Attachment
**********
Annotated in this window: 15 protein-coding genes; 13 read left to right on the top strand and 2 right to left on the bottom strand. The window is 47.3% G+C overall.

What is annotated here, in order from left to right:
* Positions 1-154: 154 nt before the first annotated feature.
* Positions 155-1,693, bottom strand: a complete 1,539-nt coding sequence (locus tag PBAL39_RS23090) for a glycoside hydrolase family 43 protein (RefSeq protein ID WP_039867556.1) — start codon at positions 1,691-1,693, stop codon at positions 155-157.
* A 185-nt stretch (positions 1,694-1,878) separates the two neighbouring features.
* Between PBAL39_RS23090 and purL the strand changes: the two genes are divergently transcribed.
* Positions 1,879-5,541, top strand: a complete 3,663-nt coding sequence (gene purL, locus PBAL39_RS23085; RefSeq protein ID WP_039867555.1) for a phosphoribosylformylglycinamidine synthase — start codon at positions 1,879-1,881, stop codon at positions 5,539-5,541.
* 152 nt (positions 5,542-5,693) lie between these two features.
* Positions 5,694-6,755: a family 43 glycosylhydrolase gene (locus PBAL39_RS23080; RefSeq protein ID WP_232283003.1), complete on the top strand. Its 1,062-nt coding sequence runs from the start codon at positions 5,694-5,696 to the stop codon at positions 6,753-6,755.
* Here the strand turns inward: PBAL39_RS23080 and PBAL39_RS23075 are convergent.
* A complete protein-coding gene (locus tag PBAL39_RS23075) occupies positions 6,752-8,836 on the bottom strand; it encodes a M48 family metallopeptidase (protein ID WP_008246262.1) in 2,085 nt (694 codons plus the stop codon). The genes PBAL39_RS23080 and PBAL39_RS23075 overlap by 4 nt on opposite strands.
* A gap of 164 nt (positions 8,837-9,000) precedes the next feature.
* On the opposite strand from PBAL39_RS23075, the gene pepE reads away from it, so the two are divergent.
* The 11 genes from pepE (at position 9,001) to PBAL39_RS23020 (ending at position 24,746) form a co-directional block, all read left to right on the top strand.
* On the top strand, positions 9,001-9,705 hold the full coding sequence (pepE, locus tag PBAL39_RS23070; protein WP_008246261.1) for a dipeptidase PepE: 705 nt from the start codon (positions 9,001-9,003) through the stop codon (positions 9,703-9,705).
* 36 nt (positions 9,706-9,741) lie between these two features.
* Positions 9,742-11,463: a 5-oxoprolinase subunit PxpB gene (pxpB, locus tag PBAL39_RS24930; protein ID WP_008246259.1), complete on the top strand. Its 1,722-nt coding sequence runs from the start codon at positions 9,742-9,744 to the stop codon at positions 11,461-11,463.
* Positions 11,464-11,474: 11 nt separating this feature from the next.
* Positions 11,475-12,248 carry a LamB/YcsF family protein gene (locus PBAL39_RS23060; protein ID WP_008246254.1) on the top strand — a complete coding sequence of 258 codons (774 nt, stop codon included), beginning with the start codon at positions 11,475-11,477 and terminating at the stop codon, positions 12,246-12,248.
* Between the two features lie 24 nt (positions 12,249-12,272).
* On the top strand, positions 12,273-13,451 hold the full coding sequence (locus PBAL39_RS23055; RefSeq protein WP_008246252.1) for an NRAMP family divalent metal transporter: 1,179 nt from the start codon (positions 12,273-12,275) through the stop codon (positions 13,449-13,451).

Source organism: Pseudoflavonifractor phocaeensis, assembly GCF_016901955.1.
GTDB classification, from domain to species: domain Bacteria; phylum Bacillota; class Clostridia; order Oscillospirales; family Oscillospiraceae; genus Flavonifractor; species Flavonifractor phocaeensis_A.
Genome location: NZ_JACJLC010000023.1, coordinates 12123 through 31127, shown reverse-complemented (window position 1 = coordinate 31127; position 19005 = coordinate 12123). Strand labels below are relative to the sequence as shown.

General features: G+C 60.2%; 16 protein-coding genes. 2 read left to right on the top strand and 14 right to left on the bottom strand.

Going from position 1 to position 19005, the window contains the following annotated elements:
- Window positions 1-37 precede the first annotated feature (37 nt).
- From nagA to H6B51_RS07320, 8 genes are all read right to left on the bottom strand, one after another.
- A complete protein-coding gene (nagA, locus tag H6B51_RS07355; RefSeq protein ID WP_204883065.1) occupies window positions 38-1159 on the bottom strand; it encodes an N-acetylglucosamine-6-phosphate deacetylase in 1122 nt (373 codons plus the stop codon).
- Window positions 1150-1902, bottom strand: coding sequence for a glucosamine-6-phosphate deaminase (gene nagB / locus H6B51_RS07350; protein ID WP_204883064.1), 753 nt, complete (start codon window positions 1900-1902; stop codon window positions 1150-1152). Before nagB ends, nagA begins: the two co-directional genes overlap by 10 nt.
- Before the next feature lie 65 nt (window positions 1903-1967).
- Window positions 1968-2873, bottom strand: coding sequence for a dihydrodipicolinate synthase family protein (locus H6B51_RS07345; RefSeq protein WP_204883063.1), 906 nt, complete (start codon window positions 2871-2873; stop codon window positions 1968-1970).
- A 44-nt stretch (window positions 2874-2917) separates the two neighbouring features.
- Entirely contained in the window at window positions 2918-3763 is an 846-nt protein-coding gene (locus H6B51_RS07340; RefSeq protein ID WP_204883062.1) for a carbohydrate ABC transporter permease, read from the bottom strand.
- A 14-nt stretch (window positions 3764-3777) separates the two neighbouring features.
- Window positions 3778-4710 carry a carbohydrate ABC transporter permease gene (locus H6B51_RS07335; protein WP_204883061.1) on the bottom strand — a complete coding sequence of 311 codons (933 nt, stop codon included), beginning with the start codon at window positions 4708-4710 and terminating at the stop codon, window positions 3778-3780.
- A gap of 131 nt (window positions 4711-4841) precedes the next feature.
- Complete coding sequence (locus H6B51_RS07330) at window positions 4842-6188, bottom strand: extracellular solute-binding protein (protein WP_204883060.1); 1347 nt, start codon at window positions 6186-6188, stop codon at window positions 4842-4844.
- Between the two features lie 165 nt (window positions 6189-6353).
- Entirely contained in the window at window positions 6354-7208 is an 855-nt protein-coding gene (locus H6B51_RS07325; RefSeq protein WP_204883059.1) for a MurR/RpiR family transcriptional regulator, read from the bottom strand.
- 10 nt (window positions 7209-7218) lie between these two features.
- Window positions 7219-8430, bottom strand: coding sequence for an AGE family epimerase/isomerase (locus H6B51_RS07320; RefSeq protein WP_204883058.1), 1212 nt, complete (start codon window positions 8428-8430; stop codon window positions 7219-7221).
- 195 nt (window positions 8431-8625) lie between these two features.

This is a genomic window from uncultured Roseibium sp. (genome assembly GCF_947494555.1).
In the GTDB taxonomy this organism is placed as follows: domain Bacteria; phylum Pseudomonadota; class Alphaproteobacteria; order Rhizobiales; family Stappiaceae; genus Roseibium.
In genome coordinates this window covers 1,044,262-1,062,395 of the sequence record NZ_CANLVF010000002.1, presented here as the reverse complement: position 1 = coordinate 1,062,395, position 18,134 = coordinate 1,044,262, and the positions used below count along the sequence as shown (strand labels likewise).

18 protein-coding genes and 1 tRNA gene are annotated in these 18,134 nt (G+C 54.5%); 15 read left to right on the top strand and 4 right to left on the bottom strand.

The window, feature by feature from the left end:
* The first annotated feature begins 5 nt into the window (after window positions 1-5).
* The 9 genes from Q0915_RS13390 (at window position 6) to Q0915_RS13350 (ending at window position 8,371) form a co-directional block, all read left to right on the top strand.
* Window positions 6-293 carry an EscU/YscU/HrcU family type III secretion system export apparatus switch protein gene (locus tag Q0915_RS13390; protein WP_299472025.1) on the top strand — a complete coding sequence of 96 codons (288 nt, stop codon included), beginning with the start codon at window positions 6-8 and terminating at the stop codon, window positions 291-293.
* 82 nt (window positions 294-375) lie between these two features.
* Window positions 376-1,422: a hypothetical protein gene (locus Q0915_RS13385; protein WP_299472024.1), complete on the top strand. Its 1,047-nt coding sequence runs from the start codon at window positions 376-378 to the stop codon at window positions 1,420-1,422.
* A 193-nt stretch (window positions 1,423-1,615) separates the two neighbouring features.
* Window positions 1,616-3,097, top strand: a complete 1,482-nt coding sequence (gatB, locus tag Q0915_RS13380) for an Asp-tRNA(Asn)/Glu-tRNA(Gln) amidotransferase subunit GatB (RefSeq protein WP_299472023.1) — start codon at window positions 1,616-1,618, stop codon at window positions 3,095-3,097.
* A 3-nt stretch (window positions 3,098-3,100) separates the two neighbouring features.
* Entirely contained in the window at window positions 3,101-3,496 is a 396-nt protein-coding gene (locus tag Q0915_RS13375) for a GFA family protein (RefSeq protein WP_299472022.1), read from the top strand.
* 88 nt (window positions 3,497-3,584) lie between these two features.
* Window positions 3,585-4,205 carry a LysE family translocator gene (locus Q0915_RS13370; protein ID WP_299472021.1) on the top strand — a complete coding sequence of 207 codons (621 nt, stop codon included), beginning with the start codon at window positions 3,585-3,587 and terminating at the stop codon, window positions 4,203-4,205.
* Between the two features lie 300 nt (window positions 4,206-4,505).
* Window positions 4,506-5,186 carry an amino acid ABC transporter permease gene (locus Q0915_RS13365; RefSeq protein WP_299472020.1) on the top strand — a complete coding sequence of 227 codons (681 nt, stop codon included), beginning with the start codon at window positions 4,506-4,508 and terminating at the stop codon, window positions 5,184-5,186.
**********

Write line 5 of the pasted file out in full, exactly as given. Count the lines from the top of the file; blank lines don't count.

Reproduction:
* A 185-nt stretch (positions 1,694-1,878) separates the two neighbouring features.